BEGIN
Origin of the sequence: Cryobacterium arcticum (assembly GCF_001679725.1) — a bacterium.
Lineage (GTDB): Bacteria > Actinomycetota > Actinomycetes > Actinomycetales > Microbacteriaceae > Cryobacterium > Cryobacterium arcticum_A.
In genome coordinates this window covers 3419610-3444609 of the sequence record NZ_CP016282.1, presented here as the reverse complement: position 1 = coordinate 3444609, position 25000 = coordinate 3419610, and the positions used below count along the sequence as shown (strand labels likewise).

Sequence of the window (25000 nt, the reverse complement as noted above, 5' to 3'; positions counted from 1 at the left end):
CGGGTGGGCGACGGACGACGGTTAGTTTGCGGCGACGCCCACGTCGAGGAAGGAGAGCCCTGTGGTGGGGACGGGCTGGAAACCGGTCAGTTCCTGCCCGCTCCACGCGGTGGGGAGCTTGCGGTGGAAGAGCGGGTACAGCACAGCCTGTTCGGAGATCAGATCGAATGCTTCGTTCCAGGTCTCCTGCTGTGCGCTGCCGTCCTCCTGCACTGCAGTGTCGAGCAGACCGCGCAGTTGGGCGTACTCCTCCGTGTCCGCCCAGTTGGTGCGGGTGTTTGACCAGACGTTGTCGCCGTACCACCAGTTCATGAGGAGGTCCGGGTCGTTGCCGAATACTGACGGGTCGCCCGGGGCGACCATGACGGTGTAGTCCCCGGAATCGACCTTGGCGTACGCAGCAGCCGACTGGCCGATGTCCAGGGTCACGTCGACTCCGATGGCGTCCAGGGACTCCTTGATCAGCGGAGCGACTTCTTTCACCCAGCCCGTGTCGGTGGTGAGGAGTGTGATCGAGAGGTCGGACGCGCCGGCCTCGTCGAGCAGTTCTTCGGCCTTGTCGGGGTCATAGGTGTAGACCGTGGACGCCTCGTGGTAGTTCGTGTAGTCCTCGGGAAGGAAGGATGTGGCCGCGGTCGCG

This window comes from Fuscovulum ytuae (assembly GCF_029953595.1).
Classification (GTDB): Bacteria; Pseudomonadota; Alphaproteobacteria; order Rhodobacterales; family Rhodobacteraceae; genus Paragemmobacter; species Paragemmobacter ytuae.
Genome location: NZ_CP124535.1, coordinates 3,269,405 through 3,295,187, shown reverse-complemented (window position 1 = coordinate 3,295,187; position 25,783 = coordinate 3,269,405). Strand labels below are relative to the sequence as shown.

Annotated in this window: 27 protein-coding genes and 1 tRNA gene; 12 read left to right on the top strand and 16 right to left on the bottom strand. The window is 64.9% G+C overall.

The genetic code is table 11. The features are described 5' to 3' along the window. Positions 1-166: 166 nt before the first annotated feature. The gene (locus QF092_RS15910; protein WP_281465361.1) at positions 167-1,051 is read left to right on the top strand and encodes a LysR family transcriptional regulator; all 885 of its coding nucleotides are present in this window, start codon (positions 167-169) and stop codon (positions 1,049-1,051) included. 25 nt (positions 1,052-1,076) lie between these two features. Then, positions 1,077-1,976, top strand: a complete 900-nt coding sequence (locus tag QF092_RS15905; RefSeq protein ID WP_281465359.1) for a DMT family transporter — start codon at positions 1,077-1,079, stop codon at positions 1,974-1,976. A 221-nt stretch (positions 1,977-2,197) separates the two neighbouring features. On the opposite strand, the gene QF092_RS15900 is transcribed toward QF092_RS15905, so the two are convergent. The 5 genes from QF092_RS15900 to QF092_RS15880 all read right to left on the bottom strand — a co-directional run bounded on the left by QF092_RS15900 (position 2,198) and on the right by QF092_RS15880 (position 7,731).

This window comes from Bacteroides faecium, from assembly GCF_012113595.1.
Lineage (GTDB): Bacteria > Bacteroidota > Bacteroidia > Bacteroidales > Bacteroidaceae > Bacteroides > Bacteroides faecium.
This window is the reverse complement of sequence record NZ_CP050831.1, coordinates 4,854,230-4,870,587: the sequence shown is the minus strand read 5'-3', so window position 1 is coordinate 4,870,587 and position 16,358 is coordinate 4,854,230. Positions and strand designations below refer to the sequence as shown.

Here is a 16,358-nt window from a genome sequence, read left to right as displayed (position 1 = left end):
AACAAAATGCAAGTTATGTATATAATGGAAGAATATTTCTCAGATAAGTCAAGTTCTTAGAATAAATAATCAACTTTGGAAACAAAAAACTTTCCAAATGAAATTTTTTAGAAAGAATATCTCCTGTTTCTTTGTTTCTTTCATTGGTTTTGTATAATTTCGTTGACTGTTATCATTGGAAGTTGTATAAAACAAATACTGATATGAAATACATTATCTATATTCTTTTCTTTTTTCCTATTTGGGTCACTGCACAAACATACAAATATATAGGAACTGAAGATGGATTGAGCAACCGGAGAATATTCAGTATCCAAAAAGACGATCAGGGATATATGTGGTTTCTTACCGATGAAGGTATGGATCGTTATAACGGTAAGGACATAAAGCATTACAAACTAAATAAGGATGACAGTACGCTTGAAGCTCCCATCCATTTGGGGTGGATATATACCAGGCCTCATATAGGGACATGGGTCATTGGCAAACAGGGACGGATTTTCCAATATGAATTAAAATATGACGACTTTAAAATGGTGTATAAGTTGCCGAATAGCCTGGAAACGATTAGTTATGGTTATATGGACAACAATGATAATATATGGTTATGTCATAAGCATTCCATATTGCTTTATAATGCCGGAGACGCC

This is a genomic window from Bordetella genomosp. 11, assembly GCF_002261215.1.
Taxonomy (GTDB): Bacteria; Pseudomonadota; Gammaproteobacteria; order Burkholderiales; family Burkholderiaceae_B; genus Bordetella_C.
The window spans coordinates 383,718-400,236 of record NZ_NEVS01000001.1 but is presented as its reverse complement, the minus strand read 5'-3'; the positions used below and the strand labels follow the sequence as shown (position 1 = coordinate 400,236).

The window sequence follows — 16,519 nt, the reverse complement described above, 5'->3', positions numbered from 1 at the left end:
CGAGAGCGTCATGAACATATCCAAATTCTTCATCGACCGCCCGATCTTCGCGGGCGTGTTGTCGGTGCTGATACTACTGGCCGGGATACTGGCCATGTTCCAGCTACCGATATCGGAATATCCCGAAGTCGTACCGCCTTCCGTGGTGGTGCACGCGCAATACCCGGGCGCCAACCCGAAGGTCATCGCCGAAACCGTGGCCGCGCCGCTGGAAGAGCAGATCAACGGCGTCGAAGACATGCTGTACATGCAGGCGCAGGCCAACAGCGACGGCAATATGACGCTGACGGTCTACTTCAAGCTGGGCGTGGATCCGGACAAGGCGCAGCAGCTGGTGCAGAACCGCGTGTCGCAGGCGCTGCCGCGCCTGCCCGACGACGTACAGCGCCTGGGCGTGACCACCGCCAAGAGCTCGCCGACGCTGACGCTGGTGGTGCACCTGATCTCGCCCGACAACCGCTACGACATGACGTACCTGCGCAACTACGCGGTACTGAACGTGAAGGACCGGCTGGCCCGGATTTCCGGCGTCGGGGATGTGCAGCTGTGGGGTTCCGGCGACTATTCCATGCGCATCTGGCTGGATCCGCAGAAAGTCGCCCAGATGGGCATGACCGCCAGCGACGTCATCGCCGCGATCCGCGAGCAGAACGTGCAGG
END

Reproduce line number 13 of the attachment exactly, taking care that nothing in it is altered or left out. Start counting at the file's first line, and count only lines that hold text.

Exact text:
This window is the reverse complement of sequence record NZ_CP050831.1, coordinates 4,854,230-4,870,587: the sequence shown is the minus strand read 5'-3', so window position 1 is coordinate 4,870,587 and position 16,358 is coordinate 4,854,230. Positions and strand designations below refer to the sequence as shown.